Moving forward, it will be most interesting to track new store openings alongside the expansion of CPCs, with the latter reducing the associated costs of the former, and potentially further increasing optimal location availability. Additionally, something curious that may be a headwind or tailwind, depending on your perspective, is the unsuspecting angle of NIMBY—I came across an article detailing a bloated and drawn-out fight over zoning for a thrift shop. While such contestations may be outliers, any growing sentiment may make organic expansion more difficult—potentially incentivizing a greater focus on inorganic growth via M&A.
Of all textile items received and processed, ~50% end up being sold to SVV thrift store shoppers. To prevent waste and recoup a portion of the costs, SVV sells most of its unsold inventory to wholesale buyers. Those buyers either ship inventories around the world for use and/or turn products into post-consumer fibers.
Mark Walsh, CEO (since 2019). Prior to Savers, worked as a consultant focused on special situations and interim turnaround CEO services. Before that, long list of retail executive leadership positions, as well as positions at Deloitte and Pepsico.
Jay Stasz, CFO (since 2022). Prior to Savers was the CFO of Ollie’s Bargain Outlet.
Jubran Tanious, COO (since 2011). Prior to the COO role, was Vice President of Supply, responsible for changing the company’s supply strategy (presumably had a large influence on the shift to CPCs). Prior to Savers, worked at UnitedHealth Group.
Charles Hunsinger, CIO (since 2022). Prior to joining Savers, he was the CIO of Oriental Trading Company—a company owned by Berkshire Hathaway (6 years).
Executive officers stand to receive cash bonuses contingent on performance, with payouts ranging between 75-200% of base salary. Executives also receive stock options which are 40/60 time-vesting/performance-vesting, with time-vesting generally vesting in equal annual installments over 5 years, while performance-vesting occurs to the extent that private equity investors (Ares) receive a specified multiple on invested capital (MOIC)—1/3 if MOIC =/> 2.00; 1/3 if MOIC =/> 3.00; and 1/3 if MOIC =/> 3.75.
Looking for value
With all the levers illustrated, at what rate can SVV grow? Looking at revenue growth of recent years, as shown below, is misleading, as 2020 was uniquely depressed by COVID, and the following 2 years were a spring back from that, which overstates the would-be growth rate.
We know that comparable store sales have grown at low/mid-single-digits for 15+ years (excluding 2020). This may continue due to secular trends, an increase in OSD sourcing, growth in SVV’s loyalty program, and improvements to dynamic inventory pricing. OSD mix increase also would reduce COGS on a relative basis, increasing gross margin—from 2015 to 2022, gross margin expanded from 46.4% to 58.3%.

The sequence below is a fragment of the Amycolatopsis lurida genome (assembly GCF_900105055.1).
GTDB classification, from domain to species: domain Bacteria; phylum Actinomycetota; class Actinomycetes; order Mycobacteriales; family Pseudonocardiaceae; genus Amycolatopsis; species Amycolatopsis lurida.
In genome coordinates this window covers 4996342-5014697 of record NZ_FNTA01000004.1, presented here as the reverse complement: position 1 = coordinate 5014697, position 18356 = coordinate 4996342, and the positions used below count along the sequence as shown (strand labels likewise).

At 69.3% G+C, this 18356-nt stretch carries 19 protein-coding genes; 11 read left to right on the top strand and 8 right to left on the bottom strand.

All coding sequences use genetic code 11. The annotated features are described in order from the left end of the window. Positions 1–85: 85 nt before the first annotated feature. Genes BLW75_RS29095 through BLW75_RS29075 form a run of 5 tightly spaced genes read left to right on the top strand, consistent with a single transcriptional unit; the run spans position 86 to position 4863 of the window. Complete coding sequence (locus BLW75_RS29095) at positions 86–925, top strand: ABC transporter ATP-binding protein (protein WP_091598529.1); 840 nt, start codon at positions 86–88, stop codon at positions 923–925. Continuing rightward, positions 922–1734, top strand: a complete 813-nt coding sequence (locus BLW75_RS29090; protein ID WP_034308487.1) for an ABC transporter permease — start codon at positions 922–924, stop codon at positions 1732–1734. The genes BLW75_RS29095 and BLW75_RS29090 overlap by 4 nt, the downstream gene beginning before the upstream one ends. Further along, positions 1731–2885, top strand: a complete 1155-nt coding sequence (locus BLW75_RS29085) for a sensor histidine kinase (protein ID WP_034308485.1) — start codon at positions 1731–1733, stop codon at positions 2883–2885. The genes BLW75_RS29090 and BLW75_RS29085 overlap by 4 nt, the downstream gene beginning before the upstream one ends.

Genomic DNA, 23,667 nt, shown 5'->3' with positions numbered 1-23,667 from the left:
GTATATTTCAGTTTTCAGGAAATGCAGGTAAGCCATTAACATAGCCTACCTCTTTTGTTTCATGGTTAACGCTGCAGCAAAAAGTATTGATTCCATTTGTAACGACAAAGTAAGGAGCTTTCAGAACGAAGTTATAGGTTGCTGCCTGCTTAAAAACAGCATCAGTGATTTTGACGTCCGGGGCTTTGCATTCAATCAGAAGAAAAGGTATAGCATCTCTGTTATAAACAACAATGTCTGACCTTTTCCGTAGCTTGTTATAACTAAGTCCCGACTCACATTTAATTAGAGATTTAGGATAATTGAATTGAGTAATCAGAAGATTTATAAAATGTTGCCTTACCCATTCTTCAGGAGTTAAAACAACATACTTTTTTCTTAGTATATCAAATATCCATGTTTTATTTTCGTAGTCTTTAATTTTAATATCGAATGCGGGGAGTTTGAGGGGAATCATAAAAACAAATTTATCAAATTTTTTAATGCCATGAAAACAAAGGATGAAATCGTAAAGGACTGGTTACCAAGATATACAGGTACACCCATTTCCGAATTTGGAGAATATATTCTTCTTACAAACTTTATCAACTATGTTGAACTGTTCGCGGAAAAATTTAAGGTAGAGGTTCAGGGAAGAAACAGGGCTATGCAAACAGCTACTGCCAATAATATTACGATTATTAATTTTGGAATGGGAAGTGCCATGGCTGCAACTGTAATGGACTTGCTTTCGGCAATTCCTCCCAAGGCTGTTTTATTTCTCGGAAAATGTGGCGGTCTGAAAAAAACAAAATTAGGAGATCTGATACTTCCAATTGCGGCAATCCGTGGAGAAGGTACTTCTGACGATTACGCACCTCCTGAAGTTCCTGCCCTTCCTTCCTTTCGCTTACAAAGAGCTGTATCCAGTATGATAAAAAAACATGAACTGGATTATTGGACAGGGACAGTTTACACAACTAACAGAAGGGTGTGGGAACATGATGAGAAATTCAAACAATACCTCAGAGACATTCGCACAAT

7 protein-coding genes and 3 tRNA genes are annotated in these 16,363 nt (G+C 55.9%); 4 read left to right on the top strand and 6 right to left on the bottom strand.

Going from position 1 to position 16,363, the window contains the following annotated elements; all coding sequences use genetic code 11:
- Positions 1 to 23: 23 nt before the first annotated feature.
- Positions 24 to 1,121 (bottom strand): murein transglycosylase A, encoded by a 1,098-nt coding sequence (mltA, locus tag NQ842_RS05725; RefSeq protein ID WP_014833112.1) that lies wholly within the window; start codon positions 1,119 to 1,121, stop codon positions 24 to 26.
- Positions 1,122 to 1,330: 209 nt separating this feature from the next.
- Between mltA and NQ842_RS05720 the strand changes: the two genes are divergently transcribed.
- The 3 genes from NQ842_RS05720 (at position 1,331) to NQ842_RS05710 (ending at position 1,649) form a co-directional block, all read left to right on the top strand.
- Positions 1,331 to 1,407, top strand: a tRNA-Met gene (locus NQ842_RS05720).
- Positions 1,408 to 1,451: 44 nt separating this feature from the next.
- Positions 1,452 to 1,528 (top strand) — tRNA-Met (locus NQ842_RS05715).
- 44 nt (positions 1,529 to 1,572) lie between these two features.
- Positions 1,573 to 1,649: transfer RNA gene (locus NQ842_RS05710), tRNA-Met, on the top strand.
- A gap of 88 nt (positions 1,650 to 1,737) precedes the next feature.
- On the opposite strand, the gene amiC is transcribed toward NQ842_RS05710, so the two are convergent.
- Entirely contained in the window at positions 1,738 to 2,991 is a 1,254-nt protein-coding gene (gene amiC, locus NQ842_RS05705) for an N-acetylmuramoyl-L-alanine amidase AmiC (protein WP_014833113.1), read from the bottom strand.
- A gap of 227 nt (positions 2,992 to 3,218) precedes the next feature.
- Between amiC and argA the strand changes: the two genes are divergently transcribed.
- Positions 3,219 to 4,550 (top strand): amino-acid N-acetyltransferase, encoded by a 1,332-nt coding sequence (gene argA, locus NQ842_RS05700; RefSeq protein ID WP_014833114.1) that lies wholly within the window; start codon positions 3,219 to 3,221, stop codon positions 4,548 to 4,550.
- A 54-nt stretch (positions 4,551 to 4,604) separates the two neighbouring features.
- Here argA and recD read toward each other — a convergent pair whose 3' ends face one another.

We also know that the company aims to increase store count by 4-6% per year for the foreseeable future, aiming for payback periods of ~3 years. Along with retail stores, the company will also be building out a number of CPCs. These investment activities prevent a good deal of gross proceeds from falling further down the line—for now. But if CPCs can further accelerate sales velocity, improve pricing, and reduce COGS, the longer-term effects would be undoubtedly positive on all levels. Continued scaling would also be reflected in SG&A becoming an incrementally smaller percentage of sales, further expanding margins.
It remains uncertain exactly how much capital outlays will increase during this ramp in reinvestment. However, SVV could continue to grow top-line by msd-hsd while incrementally expanding gross and operating margins. Should reinvestment peak or taper, a good deal of operating cash could fall to the balance sheet. The S-1/A stated there is no intent to issue a dividend in the foreseeable future. Excess cash will likely go to further reducing debt and possibly towards acquisitions.
Despite the durable model and clear mechanics to produce value, I have no interest in rushing to build a position in this name—I am much more inclined to let the IPO pass and patiently track the company’s progress as we are provided more granularity over time. Trading at a pro forma net debt/EBITDA ratio of x3.95 and an interest coverage ratio of x3.97, on top of variable-rate debt and other sensitivities, any misstep in execution or sudden shift in macro conditions could present a dislocated opportunity to acquire this thrifty retailer at a bargain price.
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At the time of publishing this piece, I have no direct positions in Winmark or Savers Value Village. I may take such positions (long or short) in the future.
This publication’s content is for entertainment and educational purposes only. I am not a licensed investment professional. Nothing produced under the Invariant brand should be thought of as investment advice. Do your own research. All content is subject to interpretation.